Your guide to becoming an explanation specialist. You've done the hard work. Your product or service works beautifully - but something is missing. People just don't see the big idea - and it's keeping you from being successful. Your idea has an explanation problem. The Art of Explanation is for business people, educators, and influencers who want to improve their explanation skills and start solving explanation problems. Author Lee LeFever is the founder of Common Craft, a company known around the world for making complex ideas easy to understand through short animated videos. He is your guide to helping audiences fall in love with your ideas, products or services through better explanations in any medium. You will learn to:
The Art of Explanation is your invitation to become an explanation specialist and see why explanation is now a fundamental skill for professionals.
©2012 Lee LeFever (P)2014 Gildan Media LLC
I'll make this simple. The book had good content value and the tips are easy to apply. Nonetheless the author clearly lacks the ability to follow its own advice. The book is terribly boring, the explanations are convoluted to the point a feel that the book could have 1/5th of the size.
I am glad the author chosen Tim as the narrator, because sometimes he was the only thing going for the book.
To conclude: follow what the author says, but not what he does.
Overall book provides several techniques, but some parts are hard to comprehend. Technical places are complex, places like "put a triangle, at the left put a stop sign without stop and at the bottom put three lines - this is browser" are not very impressing.
I've now started thinking about the way I explain things - even the simple things that are usually taken for granted. They are usually the things that impacts understanding.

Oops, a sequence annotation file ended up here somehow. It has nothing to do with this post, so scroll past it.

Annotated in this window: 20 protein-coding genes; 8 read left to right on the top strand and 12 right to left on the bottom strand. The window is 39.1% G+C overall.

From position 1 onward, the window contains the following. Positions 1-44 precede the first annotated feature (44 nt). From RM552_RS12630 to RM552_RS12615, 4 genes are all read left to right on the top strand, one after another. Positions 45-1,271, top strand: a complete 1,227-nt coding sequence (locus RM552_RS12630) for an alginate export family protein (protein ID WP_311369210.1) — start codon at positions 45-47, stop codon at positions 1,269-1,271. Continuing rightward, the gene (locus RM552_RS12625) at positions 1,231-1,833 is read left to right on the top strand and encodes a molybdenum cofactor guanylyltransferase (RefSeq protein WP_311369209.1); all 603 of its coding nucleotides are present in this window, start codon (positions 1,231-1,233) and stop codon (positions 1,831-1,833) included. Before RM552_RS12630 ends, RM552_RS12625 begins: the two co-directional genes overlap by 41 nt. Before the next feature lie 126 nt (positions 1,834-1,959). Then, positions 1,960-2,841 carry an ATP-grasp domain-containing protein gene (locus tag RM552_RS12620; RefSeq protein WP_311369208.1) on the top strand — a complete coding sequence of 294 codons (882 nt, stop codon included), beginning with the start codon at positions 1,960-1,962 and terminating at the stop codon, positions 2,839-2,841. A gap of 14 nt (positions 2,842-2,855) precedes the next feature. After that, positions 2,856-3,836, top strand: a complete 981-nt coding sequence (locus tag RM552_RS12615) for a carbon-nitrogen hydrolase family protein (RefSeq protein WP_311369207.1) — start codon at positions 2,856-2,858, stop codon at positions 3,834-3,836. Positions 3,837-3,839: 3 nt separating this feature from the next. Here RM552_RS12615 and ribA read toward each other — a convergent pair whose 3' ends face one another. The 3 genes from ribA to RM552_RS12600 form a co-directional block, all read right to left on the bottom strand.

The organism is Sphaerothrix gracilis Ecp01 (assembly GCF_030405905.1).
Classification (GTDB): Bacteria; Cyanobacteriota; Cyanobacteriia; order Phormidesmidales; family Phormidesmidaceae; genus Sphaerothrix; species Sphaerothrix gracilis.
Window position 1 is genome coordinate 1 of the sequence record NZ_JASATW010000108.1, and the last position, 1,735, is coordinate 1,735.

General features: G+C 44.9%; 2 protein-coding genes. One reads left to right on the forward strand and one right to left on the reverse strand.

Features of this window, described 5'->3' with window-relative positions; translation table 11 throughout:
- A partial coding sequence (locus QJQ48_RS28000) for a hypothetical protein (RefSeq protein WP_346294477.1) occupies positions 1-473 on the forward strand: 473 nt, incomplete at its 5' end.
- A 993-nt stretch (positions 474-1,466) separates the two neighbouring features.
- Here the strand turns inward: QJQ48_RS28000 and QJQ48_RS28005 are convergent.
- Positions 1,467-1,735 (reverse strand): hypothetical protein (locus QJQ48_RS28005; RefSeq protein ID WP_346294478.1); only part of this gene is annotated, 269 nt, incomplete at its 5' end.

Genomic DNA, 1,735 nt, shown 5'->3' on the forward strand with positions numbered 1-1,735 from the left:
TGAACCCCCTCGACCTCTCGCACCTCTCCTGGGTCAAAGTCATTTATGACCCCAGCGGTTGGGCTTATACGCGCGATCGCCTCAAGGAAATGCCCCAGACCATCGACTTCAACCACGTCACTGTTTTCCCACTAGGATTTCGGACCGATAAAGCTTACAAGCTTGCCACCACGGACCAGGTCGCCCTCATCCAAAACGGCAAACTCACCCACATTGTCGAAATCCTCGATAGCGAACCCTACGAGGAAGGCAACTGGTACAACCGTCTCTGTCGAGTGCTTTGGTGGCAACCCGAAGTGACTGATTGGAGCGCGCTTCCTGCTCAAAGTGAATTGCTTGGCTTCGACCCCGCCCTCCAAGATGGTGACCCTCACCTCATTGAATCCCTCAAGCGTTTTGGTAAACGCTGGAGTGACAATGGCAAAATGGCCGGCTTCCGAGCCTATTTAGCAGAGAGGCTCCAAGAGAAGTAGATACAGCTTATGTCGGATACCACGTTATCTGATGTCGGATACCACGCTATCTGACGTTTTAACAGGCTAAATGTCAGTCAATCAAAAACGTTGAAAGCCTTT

As Lee Lefever says, there is nothing wrong with starting at ground zero to help you take the maximum possible number of your audience with you. But I kept wanting the content to go conceptually deeper - to go beyond the introductory and to explore really powerful principles. My sense is that the book will serve to start many valuable conversations on the topic at the core of every professional explainer's / lecturer's life: how best to communicate the conceptual models that scaffold the learning process - but it won't necessarily be the source of the most powerful ideas discussed. With that said, there is something that I will likely always be grateful to the author for: the recognition that "explanation" is a potential surrogate for "conceptual model" - I have been looking for a plain English alternative for decades as the latter is a bit of a brain-full in many circumstances. It has made me smile many times since setting forth with the book to realise that this perfectly acceptable candidate has been sitting so near to hand all the time! In summary, I am happy to have read the book but am definitely in search of more.
Clear concise information that will allow anyone to improve their basic communication methods and give framework for how, what, and why you need to get your message across.
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